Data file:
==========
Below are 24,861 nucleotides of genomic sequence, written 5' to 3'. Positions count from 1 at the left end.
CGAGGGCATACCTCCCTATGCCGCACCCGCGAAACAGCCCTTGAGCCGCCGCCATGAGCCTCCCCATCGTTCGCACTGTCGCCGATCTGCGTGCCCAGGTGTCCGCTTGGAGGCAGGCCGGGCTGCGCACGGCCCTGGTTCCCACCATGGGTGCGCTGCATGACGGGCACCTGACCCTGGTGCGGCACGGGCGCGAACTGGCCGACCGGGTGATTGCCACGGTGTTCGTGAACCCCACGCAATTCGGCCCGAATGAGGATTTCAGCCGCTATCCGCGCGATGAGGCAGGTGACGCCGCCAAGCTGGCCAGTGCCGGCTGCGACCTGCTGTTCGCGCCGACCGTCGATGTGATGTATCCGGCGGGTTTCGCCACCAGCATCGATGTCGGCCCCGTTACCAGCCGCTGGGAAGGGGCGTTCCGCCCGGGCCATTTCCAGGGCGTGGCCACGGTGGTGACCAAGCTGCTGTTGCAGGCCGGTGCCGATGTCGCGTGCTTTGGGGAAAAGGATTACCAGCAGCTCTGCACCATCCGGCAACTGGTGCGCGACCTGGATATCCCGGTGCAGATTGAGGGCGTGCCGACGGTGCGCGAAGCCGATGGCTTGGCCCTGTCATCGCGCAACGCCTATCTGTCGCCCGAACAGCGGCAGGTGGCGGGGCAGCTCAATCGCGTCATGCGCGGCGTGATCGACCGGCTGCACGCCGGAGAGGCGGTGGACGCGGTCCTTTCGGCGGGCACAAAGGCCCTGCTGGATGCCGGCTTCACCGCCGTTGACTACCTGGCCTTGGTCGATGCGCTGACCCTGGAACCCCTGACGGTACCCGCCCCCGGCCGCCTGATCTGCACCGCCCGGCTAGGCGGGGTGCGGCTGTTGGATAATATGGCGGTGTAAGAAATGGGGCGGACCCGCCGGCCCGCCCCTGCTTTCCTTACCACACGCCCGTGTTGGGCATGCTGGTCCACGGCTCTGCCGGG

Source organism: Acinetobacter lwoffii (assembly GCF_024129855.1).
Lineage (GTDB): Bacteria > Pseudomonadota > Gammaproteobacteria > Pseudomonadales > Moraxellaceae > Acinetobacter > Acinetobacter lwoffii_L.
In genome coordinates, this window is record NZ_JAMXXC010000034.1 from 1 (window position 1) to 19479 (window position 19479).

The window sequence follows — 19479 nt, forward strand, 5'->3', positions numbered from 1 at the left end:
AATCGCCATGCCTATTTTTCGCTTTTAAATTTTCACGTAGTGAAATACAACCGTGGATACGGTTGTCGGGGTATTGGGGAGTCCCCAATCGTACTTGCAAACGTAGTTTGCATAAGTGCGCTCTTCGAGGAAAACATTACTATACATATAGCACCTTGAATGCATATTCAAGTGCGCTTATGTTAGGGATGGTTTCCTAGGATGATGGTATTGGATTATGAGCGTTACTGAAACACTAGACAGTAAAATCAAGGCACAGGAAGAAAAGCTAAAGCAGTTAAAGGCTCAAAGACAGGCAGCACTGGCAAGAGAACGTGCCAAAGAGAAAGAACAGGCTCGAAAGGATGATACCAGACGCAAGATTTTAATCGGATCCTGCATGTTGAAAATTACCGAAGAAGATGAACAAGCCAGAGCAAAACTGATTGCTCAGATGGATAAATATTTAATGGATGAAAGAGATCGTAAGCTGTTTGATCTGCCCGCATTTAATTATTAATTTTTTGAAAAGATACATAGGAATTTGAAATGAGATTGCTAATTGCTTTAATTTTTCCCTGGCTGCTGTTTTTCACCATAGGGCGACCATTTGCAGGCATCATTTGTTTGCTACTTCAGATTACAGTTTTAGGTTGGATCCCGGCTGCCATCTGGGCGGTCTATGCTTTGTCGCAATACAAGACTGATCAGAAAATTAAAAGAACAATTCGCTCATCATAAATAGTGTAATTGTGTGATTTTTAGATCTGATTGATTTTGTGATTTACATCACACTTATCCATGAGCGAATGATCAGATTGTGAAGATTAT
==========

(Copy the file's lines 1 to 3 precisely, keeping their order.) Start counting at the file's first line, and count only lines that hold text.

Below are 24,861 nucleotides of genomic sequence, written 5' to 3'. Positions count from 1 at the left end.
CGAGGGCATACCTCCCTATGCCGCACCCGCGAAACAGCCCTTGAGCCGCCGCCATGAGCCTCCCCATCGTTCGCACTGTCGCCGATCTGCGTGCCCAGGTGTCCGCTTGGAGGCAGGCCGGGCTGCGCACGGCCCTGGTTCCCACCATGGGTGCGCTGCATGACGGGCACCTGACCCTGGTGCGGCACGGGCGCGAACTGGCCGACCGGGTGATTGCCACGGTGTTCGTGAACCCCACGCAATTCGGCCCGAATGAGGATTTCAGCCGCTATCCGCGCGATGAGGCAGGTGACGCCGCCAAGCTGGCCAGTGCCGGCTGCGACCTGCTGTTCGCGCCGACCGTCGATGTGATGTATCCGGCGGGTTTCGCCACCAGCATCGATGTCGGCCCCGTTACCAGCCGCTGGGAAGGGGCGTTCCGCCCGGGCCATTTCCAGGGCGTGGCCACGGTGGTGACCAAGCTGCTGTTGCAGGCCGGTGCCGATGTCGCGTGCTTTGGGGAAAAGGATTACCAGCAGCTCTGCACCATCCGGCAACTGGTGCGCGACCTGGATATCCCGGTGCAGATTGAGGGCGTGCCGACGGTGCGCGAAGCCGATGGCTTGGCCCTGTCATCGCGCAACGCCTATCTGTCGCCCGAACAGCGGCAGGTGGCGGGGCAGCTCAATCGCGTCATGCGCGGCGTGATCGACCGGCTGCACGCCGGAGAGGCGGTGGACGCGGTCCTTTCGGCGGGCACAAAGGCCCTGCTGGATGCCGGCTTCACCGCCGTTGACTACCTGGCCTTGGTCGATGCGCTGACCCTGGAACCCCTGACGGTACCCGCCCCCGGCCGCCTGATCTGCACCGCCCGGCTAGGCGGGGTGCGGCTGTTGGATAATATGGCGGTGTAAGAAATGGGGCGGACCCGCCGGCCCGCCCCTGCTTTCCTTACCACACGCCCGTGTTGGGCATGCTGGTCCACGGCTCTGCCGGG

Source organism: Acinetobacter lwoffii (assembly GCF_024129855.1).